"A portrait is a picture in which there is just a tiny little something not quite right about the mouth." -- John Singer Sargent

Sunday, December 6, 2015

Charlayne Hunter-Gault

This 1961 portrait of Charlayne Hunter-Gault by Joseph Schwarz hangs in the National Portrait Gallery in Washington DC.
"In January 1961, after a two-year legal battle, Charlayne Hunter-Gault and fellow student Hamilton Holmes walked resolutely onto the University of Georgia campus as the first African American students to enroll at the previously all-white university. Within forty-eight hours of their arrival, students were rioting outside of Hunter-Gault's dormitory and hurling bricks and bottles through her window. Hunter-Gault and Holmes were suspended, ostensibly for their safety. They returned under a new court order, and as Hunter-Gault states, they were 'determined as ever to stay the course.'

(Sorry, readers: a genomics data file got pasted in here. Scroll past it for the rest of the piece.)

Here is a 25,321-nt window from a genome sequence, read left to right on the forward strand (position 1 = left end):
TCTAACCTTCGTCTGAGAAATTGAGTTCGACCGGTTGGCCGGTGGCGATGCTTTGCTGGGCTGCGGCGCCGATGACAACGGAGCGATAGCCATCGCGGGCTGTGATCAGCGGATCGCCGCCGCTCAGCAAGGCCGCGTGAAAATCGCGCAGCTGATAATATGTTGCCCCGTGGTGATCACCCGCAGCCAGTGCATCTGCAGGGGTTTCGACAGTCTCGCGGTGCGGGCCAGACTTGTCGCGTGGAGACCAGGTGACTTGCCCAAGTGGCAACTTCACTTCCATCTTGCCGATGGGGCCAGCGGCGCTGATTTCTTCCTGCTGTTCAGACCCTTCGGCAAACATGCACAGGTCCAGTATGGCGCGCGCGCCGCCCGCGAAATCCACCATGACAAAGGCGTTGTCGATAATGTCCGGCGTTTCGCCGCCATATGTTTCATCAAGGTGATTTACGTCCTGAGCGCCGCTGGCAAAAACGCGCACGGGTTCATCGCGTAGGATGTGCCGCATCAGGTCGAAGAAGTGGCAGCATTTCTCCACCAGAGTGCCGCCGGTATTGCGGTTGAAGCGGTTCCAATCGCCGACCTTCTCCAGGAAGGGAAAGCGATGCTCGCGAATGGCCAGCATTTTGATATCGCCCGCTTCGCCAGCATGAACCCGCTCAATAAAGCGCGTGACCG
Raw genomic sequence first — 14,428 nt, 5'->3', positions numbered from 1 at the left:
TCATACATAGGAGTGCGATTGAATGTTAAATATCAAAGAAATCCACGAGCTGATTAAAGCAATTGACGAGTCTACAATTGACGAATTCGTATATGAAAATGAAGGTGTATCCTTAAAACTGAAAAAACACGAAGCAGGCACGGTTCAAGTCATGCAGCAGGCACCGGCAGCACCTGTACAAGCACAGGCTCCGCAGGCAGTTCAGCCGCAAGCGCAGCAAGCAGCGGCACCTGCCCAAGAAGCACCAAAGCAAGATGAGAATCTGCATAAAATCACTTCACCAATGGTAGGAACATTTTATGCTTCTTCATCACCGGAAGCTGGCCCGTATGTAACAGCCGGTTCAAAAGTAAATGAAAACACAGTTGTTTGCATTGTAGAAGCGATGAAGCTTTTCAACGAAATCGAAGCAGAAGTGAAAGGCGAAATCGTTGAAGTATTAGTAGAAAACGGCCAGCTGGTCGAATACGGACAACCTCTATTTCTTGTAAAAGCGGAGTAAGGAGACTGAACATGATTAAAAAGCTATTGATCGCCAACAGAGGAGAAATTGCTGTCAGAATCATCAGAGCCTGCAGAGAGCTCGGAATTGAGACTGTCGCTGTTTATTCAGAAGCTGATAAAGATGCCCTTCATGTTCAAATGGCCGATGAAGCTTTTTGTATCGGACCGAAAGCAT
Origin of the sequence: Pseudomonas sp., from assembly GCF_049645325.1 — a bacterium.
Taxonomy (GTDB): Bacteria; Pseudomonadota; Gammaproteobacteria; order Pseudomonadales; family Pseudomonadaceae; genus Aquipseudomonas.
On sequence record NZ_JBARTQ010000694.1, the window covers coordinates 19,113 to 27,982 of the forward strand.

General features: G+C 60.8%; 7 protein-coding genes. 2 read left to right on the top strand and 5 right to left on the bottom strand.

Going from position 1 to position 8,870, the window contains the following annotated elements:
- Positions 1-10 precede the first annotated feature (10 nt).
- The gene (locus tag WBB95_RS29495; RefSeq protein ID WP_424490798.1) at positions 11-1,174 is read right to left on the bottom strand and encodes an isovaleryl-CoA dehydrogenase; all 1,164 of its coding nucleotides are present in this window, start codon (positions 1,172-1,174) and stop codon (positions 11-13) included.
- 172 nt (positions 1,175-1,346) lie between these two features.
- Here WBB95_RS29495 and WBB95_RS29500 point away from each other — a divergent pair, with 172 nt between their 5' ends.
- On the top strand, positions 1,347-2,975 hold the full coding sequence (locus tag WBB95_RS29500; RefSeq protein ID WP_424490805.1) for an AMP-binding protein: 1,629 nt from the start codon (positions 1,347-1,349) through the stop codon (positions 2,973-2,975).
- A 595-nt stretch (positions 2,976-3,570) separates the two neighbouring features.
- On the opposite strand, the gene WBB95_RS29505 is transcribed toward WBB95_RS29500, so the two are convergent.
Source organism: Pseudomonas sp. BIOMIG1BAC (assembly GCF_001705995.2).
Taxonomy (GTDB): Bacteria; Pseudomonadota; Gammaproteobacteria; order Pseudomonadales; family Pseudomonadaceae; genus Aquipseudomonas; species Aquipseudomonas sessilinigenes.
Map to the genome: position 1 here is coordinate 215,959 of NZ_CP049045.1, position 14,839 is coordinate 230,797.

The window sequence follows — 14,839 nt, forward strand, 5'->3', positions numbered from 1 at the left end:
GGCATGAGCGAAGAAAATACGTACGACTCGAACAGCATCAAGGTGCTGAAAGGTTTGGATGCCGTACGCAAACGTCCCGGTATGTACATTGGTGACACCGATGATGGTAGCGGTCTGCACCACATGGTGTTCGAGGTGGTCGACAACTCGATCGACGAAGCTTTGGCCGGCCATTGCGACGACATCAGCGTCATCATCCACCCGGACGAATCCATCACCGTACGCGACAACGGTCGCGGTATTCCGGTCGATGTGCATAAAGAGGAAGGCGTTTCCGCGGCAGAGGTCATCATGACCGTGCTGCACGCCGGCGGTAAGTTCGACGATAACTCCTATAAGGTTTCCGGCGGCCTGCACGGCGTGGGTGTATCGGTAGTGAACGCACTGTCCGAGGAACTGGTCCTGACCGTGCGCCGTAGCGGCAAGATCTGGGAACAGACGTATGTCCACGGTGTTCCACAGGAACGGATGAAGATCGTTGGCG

This portrait by Joseph Schwarz, an art professor who helped organize a faculty resolution to reinstate the suspended students, captures Hunter­Gault's detached determination - a quality that helped see her through a tension-filled education at the University of Georgia, and to which she attributes her subsequent success. Hunter-Gault is an award-winning journalist and foreign correspondent who has worked for media outlets such as the New York Times, PBS, NPR, and CNN."

Charlayne Hunter-Gault at the 73rd Peabody awards  May 19, 2014

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